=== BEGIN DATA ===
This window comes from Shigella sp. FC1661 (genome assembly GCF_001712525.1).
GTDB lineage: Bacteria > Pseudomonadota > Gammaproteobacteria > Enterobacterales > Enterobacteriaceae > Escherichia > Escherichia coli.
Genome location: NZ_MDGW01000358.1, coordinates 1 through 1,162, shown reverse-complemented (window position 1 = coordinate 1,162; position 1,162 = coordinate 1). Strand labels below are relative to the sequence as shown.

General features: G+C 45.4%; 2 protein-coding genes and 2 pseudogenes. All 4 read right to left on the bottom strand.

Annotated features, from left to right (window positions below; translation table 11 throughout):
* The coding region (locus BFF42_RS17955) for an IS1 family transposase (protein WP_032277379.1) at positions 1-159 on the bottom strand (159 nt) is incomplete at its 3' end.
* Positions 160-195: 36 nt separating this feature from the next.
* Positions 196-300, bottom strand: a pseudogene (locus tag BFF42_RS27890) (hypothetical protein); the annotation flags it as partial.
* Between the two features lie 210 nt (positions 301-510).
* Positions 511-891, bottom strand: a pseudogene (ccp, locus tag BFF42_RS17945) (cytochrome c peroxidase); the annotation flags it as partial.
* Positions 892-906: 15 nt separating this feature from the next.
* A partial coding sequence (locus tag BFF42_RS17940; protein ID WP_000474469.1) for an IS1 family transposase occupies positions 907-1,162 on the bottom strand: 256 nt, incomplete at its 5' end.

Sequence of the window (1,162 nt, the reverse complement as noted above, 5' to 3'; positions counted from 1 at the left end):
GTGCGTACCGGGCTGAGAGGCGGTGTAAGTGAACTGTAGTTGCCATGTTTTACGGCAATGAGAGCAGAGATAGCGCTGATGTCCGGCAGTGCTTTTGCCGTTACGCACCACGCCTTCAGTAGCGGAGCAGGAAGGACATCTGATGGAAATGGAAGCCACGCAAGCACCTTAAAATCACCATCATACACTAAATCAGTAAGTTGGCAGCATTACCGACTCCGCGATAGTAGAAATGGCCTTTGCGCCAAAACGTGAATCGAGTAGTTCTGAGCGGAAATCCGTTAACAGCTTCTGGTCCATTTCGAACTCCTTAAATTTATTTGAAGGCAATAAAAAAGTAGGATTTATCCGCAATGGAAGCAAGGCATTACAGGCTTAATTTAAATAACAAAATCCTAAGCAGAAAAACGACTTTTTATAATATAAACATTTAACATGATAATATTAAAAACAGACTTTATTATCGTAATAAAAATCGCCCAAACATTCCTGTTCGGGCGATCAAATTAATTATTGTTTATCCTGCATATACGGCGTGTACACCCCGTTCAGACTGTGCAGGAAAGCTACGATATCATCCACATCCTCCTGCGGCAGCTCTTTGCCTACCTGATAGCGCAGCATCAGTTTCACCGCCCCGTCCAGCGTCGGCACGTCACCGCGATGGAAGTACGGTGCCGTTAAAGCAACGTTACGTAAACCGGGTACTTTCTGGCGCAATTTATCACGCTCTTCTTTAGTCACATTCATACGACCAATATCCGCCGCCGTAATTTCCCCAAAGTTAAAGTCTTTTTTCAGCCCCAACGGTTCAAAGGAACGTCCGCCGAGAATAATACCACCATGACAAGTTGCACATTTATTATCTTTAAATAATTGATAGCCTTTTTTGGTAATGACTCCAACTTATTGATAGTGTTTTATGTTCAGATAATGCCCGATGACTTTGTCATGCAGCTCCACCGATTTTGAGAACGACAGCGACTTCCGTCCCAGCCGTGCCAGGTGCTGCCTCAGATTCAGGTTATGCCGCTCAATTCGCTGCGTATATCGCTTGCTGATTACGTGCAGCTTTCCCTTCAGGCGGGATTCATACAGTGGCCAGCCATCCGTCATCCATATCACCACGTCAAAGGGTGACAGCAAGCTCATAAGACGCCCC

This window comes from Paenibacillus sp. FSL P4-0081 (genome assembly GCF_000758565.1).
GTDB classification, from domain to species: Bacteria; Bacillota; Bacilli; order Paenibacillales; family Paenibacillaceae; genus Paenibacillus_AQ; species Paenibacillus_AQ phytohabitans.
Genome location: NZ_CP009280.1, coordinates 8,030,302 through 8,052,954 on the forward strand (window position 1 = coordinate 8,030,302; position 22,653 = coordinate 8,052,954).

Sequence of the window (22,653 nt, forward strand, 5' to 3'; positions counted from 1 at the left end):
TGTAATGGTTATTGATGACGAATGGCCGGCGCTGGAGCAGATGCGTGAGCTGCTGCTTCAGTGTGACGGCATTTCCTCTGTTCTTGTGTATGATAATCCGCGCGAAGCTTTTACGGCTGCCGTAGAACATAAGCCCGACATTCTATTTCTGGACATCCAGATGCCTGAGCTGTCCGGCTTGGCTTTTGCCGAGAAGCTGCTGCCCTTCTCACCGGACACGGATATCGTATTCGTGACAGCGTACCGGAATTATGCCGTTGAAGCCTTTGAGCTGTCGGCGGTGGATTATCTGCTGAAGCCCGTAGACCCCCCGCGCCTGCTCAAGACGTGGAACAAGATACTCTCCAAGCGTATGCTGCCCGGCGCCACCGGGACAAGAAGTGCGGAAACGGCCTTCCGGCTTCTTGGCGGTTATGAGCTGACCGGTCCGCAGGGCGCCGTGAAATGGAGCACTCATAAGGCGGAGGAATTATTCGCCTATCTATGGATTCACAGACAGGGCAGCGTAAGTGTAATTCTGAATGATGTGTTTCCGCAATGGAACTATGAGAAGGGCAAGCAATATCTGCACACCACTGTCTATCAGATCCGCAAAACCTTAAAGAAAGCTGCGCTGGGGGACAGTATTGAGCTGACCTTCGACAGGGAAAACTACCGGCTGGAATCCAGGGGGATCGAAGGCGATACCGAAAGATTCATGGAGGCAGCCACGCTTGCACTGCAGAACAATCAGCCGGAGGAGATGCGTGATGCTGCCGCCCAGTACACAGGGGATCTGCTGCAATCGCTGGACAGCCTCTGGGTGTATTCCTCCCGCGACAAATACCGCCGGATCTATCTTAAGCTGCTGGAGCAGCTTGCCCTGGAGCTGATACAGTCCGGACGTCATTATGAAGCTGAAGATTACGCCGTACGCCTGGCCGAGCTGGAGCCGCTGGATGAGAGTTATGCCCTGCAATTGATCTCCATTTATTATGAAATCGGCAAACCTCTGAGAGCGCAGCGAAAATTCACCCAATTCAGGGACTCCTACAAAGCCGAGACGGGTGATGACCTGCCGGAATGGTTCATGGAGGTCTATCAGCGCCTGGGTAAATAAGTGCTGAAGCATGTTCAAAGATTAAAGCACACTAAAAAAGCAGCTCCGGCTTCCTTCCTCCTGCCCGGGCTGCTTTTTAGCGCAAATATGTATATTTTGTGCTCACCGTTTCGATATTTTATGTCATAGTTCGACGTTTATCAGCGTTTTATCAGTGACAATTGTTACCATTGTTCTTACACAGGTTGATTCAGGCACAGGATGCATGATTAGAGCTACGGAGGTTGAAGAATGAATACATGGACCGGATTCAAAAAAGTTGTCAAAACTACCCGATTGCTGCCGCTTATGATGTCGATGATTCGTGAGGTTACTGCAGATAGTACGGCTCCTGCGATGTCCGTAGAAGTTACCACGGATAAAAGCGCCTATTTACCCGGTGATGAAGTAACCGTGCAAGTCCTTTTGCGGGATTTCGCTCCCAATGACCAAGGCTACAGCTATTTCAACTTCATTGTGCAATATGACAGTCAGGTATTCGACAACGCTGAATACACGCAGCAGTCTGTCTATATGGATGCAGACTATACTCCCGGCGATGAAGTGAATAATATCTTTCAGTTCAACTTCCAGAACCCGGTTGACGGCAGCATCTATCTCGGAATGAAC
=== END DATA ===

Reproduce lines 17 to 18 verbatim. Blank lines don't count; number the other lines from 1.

Genome location: NZ_CP009280.1, coordinates 8,030,302 through 8,052,954 on the forward strand (window position 1 = coordinate 8,030,302; position 22,653 = coordinate 8,052,954).

Sequence of the window (22,653 nt, forward strand, 5' to 3'; positions counted from 1 at the left end):